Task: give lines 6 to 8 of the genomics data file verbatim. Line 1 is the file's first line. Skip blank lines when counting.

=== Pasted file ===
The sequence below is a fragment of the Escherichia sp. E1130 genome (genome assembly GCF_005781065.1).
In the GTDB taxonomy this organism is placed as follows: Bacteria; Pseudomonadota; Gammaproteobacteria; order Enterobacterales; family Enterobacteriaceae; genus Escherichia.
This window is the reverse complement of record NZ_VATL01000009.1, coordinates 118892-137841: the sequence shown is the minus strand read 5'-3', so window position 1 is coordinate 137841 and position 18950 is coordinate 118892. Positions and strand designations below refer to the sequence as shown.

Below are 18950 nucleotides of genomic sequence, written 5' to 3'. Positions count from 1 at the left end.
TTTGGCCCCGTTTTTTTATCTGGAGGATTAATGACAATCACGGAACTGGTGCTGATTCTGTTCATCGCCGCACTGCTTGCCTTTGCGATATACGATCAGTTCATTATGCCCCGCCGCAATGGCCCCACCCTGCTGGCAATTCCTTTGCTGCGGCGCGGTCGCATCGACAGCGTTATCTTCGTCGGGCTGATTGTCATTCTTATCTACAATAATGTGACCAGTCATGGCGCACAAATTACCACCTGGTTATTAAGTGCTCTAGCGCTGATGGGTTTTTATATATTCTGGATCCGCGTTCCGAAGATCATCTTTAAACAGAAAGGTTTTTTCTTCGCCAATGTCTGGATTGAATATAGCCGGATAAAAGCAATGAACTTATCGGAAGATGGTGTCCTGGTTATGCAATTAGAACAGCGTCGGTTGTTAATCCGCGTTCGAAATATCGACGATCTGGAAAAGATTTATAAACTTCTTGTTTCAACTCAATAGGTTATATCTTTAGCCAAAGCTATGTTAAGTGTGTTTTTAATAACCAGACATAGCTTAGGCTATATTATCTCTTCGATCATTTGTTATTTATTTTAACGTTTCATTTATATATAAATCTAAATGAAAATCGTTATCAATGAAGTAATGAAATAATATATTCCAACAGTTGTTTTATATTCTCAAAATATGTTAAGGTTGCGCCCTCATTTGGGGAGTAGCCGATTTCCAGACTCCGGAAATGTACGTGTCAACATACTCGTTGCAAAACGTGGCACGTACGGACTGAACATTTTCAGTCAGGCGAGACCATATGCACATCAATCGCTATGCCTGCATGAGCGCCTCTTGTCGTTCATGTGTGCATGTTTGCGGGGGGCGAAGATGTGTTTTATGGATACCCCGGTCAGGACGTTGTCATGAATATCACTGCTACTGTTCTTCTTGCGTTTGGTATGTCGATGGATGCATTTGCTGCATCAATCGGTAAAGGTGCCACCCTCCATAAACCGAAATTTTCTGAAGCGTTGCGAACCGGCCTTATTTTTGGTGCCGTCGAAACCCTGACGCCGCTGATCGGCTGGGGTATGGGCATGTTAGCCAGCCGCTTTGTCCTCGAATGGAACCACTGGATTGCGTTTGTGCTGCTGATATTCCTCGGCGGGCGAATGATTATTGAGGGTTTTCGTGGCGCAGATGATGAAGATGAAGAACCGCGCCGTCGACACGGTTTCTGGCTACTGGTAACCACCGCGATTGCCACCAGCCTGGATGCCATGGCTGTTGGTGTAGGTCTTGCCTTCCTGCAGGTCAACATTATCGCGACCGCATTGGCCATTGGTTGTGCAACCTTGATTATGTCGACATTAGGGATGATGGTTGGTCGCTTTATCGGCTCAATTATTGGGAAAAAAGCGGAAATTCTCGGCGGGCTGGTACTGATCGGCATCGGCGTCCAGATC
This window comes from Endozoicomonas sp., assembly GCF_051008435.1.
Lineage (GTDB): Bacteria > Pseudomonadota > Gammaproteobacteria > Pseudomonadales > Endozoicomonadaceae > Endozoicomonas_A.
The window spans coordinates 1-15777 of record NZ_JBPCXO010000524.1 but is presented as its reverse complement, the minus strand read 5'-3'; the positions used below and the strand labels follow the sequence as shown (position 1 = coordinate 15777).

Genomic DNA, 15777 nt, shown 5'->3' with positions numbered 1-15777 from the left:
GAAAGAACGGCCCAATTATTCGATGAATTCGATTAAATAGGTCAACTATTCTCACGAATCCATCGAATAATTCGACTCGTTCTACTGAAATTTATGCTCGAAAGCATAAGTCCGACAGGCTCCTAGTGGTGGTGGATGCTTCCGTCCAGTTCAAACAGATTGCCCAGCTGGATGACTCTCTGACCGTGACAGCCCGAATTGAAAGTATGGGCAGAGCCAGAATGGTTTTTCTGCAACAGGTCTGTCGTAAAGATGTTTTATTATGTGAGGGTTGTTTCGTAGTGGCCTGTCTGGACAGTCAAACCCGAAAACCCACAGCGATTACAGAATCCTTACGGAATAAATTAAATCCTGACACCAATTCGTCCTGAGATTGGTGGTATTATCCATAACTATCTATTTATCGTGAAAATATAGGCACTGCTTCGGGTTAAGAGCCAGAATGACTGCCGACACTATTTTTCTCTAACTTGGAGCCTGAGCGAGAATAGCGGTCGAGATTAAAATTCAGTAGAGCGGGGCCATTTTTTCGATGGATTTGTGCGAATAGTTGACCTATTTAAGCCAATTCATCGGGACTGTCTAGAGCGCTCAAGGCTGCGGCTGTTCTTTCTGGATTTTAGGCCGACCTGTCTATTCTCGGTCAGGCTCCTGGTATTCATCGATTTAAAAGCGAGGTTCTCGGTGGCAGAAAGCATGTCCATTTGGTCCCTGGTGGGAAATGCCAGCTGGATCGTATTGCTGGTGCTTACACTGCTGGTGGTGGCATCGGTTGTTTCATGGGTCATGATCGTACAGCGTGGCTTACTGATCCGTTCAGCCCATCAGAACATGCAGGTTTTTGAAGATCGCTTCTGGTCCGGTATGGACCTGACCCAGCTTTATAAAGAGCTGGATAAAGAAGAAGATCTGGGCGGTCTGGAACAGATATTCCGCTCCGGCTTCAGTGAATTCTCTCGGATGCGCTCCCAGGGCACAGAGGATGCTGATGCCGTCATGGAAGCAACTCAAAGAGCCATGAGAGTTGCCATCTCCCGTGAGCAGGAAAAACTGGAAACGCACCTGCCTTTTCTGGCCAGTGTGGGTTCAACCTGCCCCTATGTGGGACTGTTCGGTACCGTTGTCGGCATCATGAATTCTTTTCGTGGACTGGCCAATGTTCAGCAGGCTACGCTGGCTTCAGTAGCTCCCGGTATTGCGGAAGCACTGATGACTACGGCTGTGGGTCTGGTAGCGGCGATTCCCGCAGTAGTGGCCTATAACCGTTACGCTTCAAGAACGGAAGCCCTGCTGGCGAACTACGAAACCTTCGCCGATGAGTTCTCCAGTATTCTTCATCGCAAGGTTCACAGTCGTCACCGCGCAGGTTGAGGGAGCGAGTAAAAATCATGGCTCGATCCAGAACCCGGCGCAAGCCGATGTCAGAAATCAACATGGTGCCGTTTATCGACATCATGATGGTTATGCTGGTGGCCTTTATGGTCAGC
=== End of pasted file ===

This window comes from Endozoicomonas sp., assembly GCF_051008435.1.
Lineage (GTDB): Bacteria > Pseudomonadota > Gammaproteobacteria > Pseudomonadales > Endozoicomonadaceae > Endozoicomonas_A.
The window spans coordinates 1-15777 of record NZ_JBPCXO010000524.1 but is presented as its reverse complement, the minus strand read 5'-3'; the positions used below and the strand labels follow the sequence as shown (position 1 = coordinate 15777).